Chinese scientist takes up €6 million research award at UCD
Leading researcher in nanomanufacturing will help build engineering base in Ireland
UCD announced on Tuesday that Prof Fengzhou Fang would join its school of mechanical and materials engineering to develop the micro/nano manufacturing technologies. Photograph: Nick Bradshaw
The very small is fast becoming very big when it comes to manufacturing objects so small they cannot be seen by the naked eye.
A world leading researcher in the field of nanomanufacturing has decided to move from China to take up a new position at University College Dublin (UCD) and a €6 million research award that goes with it.
The university announced on Tuesday that Prof Fengzhou Fang would join its school of mechanical and materials engineering to develop the micro/nano manufacturing technologies.
The award comes via the Science Foundation Ireland Research Professorship Programme which sees world-leading scientists coming to Ireland to take up important research posts in host universities.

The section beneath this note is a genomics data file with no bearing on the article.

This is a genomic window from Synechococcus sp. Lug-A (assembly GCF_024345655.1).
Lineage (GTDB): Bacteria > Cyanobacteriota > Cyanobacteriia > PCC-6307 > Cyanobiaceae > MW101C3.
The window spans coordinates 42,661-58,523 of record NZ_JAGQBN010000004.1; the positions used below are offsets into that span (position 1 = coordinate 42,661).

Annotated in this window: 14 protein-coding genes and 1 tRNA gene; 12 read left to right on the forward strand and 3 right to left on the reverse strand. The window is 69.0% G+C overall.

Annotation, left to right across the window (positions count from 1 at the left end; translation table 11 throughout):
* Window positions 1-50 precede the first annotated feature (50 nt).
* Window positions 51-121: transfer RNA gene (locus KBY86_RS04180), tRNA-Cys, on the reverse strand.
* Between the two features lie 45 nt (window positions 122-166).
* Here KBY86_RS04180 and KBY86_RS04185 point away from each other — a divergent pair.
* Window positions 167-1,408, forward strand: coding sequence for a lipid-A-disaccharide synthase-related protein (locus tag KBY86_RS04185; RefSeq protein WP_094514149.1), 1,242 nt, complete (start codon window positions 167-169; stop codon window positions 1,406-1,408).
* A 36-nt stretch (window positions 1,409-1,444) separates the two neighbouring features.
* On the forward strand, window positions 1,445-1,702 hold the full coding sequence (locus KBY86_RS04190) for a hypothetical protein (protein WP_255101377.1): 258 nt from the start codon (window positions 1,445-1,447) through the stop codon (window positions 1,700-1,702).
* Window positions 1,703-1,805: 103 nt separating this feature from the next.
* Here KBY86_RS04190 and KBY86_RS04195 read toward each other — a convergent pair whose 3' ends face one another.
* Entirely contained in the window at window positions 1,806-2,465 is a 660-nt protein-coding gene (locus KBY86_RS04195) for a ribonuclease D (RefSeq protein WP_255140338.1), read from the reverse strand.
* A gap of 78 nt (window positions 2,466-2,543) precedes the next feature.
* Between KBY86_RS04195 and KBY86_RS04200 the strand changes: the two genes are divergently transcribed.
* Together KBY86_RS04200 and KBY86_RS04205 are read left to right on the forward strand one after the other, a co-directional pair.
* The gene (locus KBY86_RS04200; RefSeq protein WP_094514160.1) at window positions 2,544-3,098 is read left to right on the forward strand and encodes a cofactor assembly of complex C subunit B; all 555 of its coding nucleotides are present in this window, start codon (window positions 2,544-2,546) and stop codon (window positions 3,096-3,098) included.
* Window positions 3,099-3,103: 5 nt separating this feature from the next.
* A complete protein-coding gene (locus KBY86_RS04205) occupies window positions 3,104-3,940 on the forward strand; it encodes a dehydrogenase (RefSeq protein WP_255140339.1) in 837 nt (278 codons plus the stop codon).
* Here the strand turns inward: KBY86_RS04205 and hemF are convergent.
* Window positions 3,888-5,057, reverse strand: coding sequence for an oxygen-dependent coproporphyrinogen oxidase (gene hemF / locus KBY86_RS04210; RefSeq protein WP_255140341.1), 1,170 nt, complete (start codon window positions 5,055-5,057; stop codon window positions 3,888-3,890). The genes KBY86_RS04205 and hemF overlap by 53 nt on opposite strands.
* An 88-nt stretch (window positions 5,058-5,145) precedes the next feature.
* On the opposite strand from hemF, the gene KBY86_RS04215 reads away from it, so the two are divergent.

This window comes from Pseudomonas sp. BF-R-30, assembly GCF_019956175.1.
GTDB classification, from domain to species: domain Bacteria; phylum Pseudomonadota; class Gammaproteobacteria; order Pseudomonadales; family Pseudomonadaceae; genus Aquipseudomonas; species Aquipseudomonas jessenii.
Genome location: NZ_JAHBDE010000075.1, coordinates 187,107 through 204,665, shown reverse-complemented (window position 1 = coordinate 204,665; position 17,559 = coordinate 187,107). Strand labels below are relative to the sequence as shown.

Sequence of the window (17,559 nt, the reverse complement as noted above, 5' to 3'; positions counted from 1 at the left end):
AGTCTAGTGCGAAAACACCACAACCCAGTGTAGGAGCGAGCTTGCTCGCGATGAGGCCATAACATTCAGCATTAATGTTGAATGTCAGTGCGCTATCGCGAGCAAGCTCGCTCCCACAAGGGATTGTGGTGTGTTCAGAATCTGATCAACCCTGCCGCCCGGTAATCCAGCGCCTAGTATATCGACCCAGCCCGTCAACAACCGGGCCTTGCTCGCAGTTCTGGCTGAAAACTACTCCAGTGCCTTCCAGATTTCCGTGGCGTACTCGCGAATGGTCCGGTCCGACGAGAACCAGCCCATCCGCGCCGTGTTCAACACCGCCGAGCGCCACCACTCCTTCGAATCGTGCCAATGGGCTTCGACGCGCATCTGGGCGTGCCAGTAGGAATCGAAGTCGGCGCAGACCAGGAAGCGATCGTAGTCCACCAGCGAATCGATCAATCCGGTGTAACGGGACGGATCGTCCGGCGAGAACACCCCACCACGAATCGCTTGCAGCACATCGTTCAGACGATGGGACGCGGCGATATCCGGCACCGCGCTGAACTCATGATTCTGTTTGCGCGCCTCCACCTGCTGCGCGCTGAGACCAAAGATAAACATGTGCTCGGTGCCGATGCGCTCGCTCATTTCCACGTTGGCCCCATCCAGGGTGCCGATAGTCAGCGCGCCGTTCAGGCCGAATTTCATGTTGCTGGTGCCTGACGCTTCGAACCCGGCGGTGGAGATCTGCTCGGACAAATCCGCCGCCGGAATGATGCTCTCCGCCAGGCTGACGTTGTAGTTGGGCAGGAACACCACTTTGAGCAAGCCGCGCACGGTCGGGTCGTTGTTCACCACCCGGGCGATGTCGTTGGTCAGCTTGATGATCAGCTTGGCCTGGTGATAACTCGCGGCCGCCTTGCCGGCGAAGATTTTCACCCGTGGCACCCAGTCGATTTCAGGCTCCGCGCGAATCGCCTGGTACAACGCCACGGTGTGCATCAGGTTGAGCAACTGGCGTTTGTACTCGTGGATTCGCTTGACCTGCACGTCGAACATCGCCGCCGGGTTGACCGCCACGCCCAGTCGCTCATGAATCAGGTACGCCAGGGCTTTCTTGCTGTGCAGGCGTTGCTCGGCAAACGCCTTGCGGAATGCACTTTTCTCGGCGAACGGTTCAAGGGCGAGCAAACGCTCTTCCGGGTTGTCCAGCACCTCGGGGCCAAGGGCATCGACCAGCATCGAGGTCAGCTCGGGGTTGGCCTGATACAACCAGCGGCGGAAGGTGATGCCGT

Prof Fang is an expert in developing ways to machine complex surfaces at the smallest of scales, from a millionth to a billionth of a metre.
Ireland’s medical devices development and manufacturing companies provide a ready market for the discoveries made by Prof Fang, the university said.
He has written many research papers on ultra-precision machining, holds 60 patents and set up two companies.
Prof Fang comes to Dublin from Tianjin University in China and will provide an important collaborative link between the two universities.
Prof Fang expressed his delight at joining the UCD team. He also hoped to build bridges here between academia and industry in precision engineering.
He will enhance the engineering community at UCD and strengthen the industrial manufacturing base in Ireland, said the foundation’s director general, Prof Mark Ferguson.
Prof Fang’s focus on manufacturing for the medical devices industry would be a “natural complement” to UCD’s existing strengths in engineering and materials the university’s president, Prof Andrew Deeks said.